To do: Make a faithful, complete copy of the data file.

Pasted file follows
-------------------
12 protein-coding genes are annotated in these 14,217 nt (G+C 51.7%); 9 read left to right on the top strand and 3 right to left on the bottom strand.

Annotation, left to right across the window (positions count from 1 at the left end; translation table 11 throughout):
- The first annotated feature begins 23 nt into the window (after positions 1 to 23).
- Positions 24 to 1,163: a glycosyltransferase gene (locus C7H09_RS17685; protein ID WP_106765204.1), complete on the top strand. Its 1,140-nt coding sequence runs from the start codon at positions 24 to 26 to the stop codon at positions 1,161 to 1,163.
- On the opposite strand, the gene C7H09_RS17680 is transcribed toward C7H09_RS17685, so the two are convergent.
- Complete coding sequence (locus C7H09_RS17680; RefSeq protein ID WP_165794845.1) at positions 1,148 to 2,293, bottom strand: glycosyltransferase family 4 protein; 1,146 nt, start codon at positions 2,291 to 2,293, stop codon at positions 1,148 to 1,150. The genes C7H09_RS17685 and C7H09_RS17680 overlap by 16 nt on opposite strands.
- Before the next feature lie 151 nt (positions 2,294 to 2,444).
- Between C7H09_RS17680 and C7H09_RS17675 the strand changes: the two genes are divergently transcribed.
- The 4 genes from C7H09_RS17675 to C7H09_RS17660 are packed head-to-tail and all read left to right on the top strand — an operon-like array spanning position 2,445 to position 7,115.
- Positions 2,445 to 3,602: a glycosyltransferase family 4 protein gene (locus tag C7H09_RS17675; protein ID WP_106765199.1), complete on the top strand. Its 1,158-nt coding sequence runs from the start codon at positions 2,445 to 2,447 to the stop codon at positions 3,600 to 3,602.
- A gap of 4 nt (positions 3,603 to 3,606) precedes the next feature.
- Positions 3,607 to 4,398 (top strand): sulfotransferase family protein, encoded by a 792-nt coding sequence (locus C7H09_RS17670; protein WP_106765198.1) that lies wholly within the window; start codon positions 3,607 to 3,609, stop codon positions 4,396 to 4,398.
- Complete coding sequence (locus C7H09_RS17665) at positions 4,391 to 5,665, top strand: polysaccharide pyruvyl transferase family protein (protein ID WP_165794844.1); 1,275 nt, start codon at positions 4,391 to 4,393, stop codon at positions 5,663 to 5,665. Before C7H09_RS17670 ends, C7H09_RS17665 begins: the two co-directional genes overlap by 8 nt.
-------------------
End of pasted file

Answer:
12 protein-coding genes are annotated in these 14,217 nt (G+C 51.7%); 9 read left to right on the top strand and 3 right to left on the bottom strand.

Annotation, left to right across the window (positions count from 1 at the left end; translation table 11 throughout):
- The first annotated feature begins 23 nt into the window (after positions 1 to 23).
- Positions 24 to 1,163: a glycosyltransferase gene (locus C7H09_RS17685; protein ID WP_106765204.1), complete on the top strand. Its 1,140-nt coding sequence runs from the start codon at positions 24 to 26 to the stop codon at positions 1,161 to 1,163.
- On the opposite strand, the gene C7H09_RS17680 is transcribed toward C7H09_RS17685, so the two are convergent.
- Complete coding sequence (locus C7H09_RS17680; RefSeq protein ID WP_165794845.1) at positions 1,148 to 2,293, bottom strand: glycosyltransferase family 4 protein; 1,146 nt, start codon at positions 2,291 to 2,293, stop codon at positions 1,148 to 1,150. The genes C7H09_RS17685 and C7H09_RS17680 overlap by 16 nt on opposite strands.
- Before the next feature lie 151 nt (positions 2,294 to 2,444).
- Between C7H09_RS17680 and C7H09_RS17675 the strand changes: the two genes are divergently transcribed.
- The 4 genes from C7H09_RS17675 to C7H09_RS17660 are packed head-to-tail and all read left to right on the top strand — an operon-like array spanning position 2,445 to position 7,115.
- Positions 2,445 to 3,602: a glycosyltransferase family 4 protein gene (locus tag C7H09_RS17675; protein ID WP_106765199.1), complete on the top strand. Its 1,158-nt coding sequence runs from the start codon at positions 2,445 to 2,447 to the stop codon at positions 3,600 to 3,602.
- A gap of 4 nt (positions 3,603 to 3,606) precedes the next feature.
- Positions 3,607 to 4,398 (top strand): sulfotransferase family protein, encoded by a 792-nt coding sequence (locus C7H09_RS17670; protein WP_106765198.1) that lies wholly within the window; start codon positions 3,607 to 3,609, stop codon positions 4,396 to 4,398.
- Complete coding sequence (locus C7H09_RS17665) at positions 4,391 to 5,665, top strand: polysaccharide pyruvyl transferase family protein (protein ID WP_165794844.1); 1,275 nt, start codon at positions 4,391 to 4,393, stop codon at positions 5,663 to 5,665. Before C7H09_RS17670 ends, C7H09_RS17665 begins: the two co-directional genes overlap by 8 nt.